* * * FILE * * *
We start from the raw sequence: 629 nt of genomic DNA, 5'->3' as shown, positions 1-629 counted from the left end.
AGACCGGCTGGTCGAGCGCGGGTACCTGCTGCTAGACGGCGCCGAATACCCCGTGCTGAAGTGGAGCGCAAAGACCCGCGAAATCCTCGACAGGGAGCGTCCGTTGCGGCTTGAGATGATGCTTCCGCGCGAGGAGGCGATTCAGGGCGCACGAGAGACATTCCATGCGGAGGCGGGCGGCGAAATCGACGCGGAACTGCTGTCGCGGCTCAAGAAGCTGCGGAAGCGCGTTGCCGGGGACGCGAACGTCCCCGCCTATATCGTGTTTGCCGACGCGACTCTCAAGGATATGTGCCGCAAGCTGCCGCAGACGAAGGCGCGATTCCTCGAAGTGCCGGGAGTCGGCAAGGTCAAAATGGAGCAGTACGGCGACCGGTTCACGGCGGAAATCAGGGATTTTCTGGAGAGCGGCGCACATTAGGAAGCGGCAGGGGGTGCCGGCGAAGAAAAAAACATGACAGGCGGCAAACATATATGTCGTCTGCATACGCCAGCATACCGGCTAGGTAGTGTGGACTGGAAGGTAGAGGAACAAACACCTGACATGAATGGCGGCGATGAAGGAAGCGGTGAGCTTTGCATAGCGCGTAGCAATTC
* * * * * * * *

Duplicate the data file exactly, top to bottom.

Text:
We start from the raw sequence: 629 nt of genomic DNA, 5'->3' as shown, positions 1-629 counted from the left end.
AGACCGGCTGGTCGAGCGCGGGTACCTGCTGCTAGACGGCGCCGAATACCCCGTGCTGAAGTGGAGCGCAAAGACCCGCGAAATCCTCGACAGGGAGCGTCCGTTGCGGCTTGAGATGATGCTTCCGCGCGAGGAGGCGATTCAGGGCGCACGAGAGACATTCCATGCGGAGGCGGGCGGCGAAATCGACGCGGAACTGCTGTCGCGGCTCAAGAAGCTGCGGAAGCGCGTTGCCGGGGACGCGAACGTCCCCGCCTATATCGTGTTTGCCGACGCGACTCTCAAGGATATGTGCCGCAAGCTGCCGCAGACGAAGGCGCGATTCCTCGAAGTGCCGGGAGTCGGCAAGGTCAAAATGGAGCAGTACGGCGACCGGTTCACGGCGGAAATCAGGGATTTTCTGGAGAGCGGCGCACATTAGGAAGCGGCAGGGGGTGCCGGCGAAGAAAAAAACATGACAGGCGGCAAACATATATGTCGTCTGCATACGCCAGCATACCGGCTAGGTAGTGTGGACTGGAAGGTAGAGGAACAAACACCTGACATGAATGGCGGCGATGAAGGAAGCGGTGAGCTTTGCATAGCGCGTAGCAATTC